THE WHEEL OF PERSUASION

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Ratio & Thoughts

Ratio & Thoughts

Hobson’s+1 Choice Effect

“One option is not really an option”

Customers click and buy more when there’s a link accompanying your big ‘buy now’ button (CTA). I personally call this persuasion technique the “Hobson+1 Effect” and it applies for most (but not all) of your visitors.

At Online Dialogue we’ve ran lots of A/B tests proving this persuasion technique (see some examples below): We simply add a second link very near to the ‘big button’ on a page. Links like ‘more information’, ‘add to whishlist’, ‘direct checkout’, ‘tweet this’ or simply ‘print this page’. They all tend to increase sales (conversion)…

Hereby a psychological explanation

Choice paradox

“We love either 3 or 5 options”
If we are offered one option, our choice is to either go for it, or… not. However, if we are offered two choices, we automatically start choosing between these two options. Not choosing at all becomes a much less obvious option. Therefore offering more than one option is usually more persuasive.

On the other hand, if we are offered too many choices we tend not to make a choice. Too many choices are simply too difficult for our simple ratio.

That’s the paradox of choice.
Scientific research example:
Imagine that you’re in the business of selling pens,

Read More AboutChoice paradox»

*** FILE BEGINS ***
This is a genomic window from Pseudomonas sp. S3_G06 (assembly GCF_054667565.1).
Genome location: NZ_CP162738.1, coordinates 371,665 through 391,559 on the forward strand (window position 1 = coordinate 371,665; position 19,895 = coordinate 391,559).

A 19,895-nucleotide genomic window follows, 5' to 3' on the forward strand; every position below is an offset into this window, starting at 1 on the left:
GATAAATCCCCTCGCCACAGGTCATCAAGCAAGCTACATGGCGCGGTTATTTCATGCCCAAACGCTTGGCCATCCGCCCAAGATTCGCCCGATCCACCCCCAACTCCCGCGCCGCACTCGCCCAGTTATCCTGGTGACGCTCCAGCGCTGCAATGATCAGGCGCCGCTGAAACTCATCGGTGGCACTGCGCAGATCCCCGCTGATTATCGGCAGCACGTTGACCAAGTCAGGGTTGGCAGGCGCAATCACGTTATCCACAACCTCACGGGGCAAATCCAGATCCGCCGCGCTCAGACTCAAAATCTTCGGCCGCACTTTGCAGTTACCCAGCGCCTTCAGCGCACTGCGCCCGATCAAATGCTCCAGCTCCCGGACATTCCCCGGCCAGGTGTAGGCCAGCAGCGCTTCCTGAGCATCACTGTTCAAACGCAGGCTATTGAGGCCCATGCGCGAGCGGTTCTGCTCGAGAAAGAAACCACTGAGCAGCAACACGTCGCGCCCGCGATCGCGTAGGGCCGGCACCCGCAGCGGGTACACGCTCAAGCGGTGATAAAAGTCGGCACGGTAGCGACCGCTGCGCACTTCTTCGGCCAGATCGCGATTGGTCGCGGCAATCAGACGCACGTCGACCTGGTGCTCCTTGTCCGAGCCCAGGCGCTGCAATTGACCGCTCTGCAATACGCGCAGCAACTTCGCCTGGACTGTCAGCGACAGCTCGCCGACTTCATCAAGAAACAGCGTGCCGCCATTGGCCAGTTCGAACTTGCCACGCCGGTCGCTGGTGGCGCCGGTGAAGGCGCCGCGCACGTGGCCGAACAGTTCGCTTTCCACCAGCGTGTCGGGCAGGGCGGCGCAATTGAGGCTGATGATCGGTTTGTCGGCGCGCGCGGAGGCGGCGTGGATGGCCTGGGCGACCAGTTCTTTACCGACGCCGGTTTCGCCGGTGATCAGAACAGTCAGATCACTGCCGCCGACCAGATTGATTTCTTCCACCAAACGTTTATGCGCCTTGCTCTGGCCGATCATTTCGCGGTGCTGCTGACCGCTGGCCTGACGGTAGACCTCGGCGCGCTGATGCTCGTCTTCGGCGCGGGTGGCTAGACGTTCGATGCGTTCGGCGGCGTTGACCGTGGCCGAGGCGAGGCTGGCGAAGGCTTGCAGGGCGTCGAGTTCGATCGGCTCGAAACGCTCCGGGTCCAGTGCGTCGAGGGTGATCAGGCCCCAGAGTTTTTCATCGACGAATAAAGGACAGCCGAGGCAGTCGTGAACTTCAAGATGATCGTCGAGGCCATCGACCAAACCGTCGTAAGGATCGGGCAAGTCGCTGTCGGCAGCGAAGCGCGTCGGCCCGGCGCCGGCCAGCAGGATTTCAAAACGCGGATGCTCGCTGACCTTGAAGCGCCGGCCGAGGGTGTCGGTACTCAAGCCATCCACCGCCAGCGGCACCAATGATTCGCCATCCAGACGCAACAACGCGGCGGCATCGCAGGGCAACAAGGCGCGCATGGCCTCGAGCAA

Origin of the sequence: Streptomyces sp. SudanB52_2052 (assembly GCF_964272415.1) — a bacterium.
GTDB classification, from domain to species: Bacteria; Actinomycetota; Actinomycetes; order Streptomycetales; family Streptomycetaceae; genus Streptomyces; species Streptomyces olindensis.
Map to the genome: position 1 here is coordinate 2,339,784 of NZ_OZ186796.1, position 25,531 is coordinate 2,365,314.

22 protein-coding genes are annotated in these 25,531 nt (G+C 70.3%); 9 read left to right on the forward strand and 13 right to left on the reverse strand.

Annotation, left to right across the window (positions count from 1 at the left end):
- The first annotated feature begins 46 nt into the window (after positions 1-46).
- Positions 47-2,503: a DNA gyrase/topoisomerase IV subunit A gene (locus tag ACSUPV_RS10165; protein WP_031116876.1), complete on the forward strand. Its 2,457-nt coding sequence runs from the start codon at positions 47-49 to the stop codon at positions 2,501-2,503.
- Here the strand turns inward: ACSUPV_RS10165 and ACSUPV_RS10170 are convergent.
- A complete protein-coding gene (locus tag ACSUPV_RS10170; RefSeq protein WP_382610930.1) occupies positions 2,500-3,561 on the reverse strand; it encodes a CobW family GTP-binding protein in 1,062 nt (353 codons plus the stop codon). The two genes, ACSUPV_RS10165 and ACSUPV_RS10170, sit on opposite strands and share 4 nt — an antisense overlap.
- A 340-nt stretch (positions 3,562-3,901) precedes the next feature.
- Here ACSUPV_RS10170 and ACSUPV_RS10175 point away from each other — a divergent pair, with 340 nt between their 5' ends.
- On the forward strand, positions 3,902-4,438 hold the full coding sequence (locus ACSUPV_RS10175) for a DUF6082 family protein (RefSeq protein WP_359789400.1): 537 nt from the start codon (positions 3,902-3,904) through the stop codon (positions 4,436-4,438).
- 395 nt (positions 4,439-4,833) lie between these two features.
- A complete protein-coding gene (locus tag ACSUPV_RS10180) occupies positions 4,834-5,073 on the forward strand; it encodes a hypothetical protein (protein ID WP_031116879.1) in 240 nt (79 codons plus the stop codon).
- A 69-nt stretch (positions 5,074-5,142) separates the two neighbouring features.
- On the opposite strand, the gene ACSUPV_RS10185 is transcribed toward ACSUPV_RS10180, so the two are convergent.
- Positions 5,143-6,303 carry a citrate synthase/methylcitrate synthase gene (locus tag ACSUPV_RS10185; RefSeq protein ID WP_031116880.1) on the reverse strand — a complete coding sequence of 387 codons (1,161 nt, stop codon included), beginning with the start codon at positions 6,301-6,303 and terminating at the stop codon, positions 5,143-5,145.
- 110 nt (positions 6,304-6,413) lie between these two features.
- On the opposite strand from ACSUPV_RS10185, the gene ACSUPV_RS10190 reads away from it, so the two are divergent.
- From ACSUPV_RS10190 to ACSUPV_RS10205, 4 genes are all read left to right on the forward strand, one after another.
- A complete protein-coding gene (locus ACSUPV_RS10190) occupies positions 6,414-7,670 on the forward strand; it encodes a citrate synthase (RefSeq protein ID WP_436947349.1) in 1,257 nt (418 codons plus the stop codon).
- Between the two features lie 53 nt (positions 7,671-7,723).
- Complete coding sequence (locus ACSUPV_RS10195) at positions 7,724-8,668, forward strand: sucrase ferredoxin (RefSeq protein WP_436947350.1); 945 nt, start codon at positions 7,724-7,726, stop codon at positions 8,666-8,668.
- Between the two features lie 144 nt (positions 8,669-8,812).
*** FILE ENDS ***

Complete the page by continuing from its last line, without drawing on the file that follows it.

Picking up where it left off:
Base rate neglect & Base rate fallacy

“We’re really bad with numbers”
We have a tendency to base judgments on known specific numbers and percentages, ignoring necessary general statistical information. This way we often erroneously over evaluate options with high numbers and percentages, ignoring what subset or base these numbers apply to…

Scientific research example:
Imagine you’re the major of a city with 1 million inhabitants, with 100 known criminals. Your citizens want you to decrease crime rate. Your Police Chief suggests installing a surveillance camera with automatic facial recognition software. The software has a failure rate of only 1%.

Is installing the camera a good idea? Most of the

Status quo bias

“We have a tendency to do nothing”
We have an irrational preference for the current state of affairs. Even when offered a new option or choice, we tend to stick to the default option.

The status quo bias is closely related to loss aversion and anchoring & adjustments, since the default option is taken as a reference point. Any change from that baseline is perceived as a loss.
A real-life example:
In Europe different countries use different policies regarding organ donation. Ben Saunders (2012) found that there are typically two types of countries. There are countries where a minority (4% – 28%) participates

Read More AboutStatus quo bias»